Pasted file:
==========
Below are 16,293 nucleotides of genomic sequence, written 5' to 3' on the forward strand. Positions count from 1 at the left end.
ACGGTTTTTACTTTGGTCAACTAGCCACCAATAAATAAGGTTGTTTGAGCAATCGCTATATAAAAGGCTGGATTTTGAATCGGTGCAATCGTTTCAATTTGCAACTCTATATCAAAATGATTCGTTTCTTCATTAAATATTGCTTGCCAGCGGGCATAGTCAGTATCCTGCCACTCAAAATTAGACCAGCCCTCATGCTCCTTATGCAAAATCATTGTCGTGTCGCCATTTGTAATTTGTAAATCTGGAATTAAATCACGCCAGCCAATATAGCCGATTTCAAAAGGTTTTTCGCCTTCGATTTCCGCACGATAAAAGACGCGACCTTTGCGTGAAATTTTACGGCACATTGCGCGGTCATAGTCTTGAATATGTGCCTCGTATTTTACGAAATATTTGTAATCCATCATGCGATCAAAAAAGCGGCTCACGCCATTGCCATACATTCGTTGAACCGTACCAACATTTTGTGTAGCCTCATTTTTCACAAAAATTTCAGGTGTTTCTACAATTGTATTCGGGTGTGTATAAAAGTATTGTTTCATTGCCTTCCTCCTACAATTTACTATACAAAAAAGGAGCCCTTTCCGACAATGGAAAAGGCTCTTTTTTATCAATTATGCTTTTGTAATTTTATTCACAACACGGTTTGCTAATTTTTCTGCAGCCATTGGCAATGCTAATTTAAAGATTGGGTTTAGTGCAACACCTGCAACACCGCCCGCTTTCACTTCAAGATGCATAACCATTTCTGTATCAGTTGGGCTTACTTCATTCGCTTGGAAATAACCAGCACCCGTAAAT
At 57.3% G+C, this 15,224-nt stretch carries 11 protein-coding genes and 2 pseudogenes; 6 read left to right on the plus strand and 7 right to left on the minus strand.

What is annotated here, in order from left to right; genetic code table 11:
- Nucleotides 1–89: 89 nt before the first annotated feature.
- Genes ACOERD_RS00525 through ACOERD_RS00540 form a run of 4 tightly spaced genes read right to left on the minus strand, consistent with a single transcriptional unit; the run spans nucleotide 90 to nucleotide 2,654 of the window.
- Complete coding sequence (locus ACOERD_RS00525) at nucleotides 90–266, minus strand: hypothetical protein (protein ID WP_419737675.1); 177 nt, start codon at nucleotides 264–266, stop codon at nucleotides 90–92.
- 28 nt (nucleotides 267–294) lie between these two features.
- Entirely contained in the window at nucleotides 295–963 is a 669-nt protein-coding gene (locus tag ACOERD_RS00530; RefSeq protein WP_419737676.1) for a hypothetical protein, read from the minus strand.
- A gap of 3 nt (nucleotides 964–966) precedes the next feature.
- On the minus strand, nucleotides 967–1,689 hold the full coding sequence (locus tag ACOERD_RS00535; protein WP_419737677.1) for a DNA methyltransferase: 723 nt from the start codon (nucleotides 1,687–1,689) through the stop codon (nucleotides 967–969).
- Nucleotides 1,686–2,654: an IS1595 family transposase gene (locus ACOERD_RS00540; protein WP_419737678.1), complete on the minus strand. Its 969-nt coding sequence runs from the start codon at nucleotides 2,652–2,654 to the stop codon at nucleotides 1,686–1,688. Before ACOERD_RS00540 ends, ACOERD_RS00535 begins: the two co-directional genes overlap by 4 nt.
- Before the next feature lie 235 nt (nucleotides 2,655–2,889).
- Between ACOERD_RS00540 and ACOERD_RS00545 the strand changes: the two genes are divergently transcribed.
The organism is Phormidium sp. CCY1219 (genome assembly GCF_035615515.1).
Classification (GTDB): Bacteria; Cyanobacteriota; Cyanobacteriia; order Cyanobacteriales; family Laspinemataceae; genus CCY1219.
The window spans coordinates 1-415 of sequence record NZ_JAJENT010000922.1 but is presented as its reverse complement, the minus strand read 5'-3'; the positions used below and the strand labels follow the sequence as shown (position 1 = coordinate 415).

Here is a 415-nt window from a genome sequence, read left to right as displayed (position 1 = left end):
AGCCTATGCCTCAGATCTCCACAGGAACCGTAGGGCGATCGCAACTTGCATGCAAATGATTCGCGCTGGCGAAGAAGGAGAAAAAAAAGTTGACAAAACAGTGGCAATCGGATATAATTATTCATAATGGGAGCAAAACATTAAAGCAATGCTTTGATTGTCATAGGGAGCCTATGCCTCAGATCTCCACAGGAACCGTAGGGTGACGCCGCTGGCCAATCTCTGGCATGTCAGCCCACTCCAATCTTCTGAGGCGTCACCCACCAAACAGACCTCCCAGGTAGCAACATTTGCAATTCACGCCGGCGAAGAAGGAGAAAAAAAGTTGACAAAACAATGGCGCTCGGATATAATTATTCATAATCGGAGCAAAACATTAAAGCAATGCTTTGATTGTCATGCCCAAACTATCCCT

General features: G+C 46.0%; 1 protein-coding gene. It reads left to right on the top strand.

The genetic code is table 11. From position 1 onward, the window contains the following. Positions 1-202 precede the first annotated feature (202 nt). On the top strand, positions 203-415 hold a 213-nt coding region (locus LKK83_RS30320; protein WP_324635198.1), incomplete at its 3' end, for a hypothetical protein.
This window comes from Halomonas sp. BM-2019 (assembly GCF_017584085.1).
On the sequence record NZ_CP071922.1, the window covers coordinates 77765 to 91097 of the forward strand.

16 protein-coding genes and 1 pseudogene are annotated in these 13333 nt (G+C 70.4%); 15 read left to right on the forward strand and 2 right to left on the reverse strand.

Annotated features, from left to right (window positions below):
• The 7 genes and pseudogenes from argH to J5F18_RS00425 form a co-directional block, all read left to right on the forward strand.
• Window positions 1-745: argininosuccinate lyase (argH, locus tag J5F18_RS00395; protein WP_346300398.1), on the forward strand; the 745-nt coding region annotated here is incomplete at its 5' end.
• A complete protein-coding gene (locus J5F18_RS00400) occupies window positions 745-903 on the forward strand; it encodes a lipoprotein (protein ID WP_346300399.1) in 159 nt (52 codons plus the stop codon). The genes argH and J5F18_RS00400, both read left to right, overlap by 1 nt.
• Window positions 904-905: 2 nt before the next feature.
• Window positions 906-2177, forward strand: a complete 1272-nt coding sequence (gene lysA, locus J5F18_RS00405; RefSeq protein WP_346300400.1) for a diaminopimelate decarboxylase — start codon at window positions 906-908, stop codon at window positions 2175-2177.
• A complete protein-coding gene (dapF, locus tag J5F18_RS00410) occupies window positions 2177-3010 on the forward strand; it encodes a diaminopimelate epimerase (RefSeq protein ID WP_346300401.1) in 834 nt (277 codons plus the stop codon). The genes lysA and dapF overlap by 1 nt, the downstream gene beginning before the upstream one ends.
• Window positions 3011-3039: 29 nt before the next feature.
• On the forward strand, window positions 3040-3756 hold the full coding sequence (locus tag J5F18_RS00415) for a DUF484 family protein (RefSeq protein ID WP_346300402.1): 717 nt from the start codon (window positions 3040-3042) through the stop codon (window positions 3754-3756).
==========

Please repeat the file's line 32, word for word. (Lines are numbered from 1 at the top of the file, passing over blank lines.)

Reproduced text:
• Window positions 3011-3039: 29 nt before the next feature.